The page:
The chalkboard menu on the wall had a dozen Greenpoint beers as well as some imported German beers. It was an impressive list: several of the brewery’s beers were Brett-conditioned, saisons, or sours—exactly the sort of thing I like. I sampled four over the course of the soccer match. All were excellent and I’d have been happy to keep going through the list, but I was already pushing the rules of the road, and I needed to be alone with my disappointment over France’s loss to Portugal.
Beers sampled: Greenpoint’s Homeboy’s Whim (a Brett-conditioned patersbier); Blanc Canvas (a Brett saison with Hallertau Blanc hops); Hook Line & Sinker (a solid pilsner); and Autonomation (a session IPA).
With big plans to visit another brewery or two that night, I returned the bike to the hotel, took a shower, and lay down on my bed for a couple of minutes. A few hours later, I awoke in a daze. Where was I? What time was it? I guess the combination of the hot, humid weather, the physical exertion of the bike ride and all the beer had caught up with me. In need of food, I dragged myself out and walked to Habana Outpost, which I’d passed on Saturday. It was movie night—the 80s classic, Weird Science, played on the wall of the building next door and the courtyard was packed with people of all ages. I had a Cuban Sandwich with rice and beans, washed down with a Sixpoint Bengali IPA. When the cheesy movie was over, I went back to bed.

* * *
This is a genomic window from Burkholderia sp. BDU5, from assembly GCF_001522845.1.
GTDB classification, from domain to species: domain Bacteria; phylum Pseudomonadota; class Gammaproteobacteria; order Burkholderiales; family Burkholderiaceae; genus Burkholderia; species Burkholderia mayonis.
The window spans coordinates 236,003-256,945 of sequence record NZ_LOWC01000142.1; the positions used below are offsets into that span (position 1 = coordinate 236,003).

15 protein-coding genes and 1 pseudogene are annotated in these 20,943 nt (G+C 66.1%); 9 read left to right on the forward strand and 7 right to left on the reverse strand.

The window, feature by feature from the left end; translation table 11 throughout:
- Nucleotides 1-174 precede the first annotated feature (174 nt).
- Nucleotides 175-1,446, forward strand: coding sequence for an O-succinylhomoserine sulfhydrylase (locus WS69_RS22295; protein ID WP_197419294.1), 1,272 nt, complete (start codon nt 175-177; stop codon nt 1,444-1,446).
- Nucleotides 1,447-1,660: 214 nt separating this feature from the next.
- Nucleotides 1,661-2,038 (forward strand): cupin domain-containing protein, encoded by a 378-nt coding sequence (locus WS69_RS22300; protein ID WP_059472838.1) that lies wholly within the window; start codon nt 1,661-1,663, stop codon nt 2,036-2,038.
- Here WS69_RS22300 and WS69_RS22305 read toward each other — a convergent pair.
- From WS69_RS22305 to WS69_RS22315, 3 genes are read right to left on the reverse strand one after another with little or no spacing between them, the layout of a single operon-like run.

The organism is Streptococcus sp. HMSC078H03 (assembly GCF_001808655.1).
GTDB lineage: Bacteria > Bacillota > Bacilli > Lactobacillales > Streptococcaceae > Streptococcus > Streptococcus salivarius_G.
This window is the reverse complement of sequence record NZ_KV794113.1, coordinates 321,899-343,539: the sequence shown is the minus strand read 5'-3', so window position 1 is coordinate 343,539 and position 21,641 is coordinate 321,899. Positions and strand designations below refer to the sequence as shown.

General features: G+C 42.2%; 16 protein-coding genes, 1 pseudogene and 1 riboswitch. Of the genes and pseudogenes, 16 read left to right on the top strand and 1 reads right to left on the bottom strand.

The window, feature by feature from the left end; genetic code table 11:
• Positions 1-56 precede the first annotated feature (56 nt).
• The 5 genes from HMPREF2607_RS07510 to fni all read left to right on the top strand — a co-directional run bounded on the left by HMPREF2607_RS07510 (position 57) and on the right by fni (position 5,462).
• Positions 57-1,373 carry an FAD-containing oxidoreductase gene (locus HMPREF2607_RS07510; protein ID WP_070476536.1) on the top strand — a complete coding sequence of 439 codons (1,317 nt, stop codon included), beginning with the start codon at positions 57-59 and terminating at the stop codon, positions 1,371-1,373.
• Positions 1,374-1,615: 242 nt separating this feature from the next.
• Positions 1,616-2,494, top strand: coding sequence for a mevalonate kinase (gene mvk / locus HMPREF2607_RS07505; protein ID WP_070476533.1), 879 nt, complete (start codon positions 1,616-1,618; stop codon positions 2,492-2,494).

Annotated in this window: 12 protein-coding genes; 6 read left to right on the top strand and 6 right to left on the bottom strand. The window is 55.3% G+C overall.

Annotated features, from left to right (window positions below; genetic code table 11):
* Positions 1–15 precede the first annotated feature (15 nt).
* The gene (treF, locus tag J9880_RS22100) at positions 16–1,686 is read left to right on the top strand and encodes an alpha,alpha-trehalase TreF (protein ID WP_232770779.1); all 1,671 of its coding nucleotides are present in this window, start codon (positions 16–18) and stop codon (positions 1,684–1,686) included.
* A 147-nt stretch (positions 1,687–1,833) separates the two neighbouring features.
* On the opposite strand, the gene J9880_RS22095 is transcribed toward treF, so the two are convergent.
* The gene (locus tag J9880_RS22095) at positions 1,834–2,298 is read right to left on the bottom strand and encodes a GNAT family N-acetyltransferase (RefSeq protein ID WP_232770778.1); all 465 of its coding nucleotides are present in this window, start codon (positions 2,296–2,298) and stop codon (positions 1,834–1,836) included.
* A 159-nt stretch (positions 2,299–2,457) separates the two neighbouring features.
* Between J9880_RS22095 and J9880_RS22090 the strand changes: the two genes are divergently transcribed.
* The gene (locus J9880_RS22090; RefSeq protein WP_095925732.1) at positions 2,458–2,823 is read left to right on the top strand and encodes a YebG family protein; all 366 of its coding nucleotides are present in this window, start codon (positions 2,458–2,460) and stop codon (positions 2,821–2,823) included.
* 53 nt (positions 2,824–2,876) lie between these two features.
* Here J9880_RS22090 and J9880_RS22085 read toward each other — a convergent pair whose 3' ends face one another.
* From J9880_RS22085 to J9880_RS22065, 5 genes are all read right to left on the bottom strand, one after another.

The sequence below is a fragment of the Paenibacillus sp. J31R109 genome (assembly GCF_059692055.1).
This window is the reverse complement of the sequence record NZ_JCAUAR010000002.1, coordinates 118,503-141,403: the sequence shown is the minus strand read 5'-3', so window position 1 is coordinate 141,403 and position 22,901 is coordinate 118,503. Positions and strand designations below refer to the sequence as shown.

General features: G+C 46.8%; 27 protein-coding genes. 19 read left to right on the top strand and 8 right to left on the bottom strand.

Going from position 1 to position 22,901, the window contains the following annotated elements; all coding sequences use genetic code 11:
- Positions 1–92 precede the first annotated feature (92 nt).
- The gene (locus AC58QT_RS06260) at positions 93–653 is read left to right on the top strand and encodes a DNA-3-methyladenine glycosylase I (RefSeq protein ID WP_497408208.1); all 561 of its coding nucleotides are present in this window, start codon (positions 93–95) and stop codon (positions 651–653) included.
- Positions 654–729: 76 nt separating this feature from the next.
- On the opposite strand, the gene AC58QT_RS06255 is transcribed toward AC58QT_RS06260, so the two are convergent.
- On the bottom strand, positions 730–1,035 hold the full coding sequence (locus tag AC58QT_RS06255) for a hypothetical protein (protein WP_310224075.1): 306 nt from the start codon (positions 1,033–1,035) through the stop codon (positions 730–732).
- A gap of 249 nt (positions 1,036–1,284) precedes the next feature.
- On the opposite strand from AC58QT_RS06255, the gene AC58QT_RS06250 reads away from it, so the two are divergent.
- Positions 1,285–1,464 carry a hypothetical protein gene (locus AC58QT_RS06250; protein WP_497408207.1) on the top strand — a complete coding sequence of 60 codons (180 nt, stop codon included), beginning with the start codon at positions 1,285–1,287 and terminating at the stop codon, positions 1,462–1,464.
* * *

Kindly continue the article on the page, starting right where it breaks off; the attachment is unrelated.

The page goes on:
With my flight home from LaGuardia International in Queens scheduled for mid-afternoon, and some family gift shopping still to do, I didn’t expect to get any more beer-related visiting in on my final day in Brooklyn. But I had a 90-minute window after shopping and checking out of my hotel, so I ordered an Uber ride back to Williamsburg.
Radegast Hall & Biergarten, 113 North 3rd St., Williamsburg – Monday 12:30 p.m. – 1.5 hours remaining
Radegast is about as close to a German or Czech beer hall as you can get without travelling to Europe. One side is an indoor restaurant space, and the other is a mostly enclosed beer garden with long wooden tables, Oktoberfest-style beer banners strung below the skylights and a sausage grilling station at the back. I ordered a Currywurst and a German Pils, and figured that was all I’d have time for. Then my departure was delayed by 90 minutes, giving me more than enough time to enjoy a second beer!
Beers sampled: Radeberger Pilsner Zwickl; and a very delicious Schneider Wiesen Edel-Weisse.
Recommended if you’re an honorary Oktoberfester.
Finally, however, my time in Brooklyn came to a close. It was a whirlwind visit for sure, but I felt like I’d at least scratched the surface of the beer scene there. The highlights were clear: Threes Brewing and Greenpoint Beer & Ale were my favourite breweries, while Tørst and Radegast were the two best beer bars I’d visited. I can’t wait to return and make more discoveries.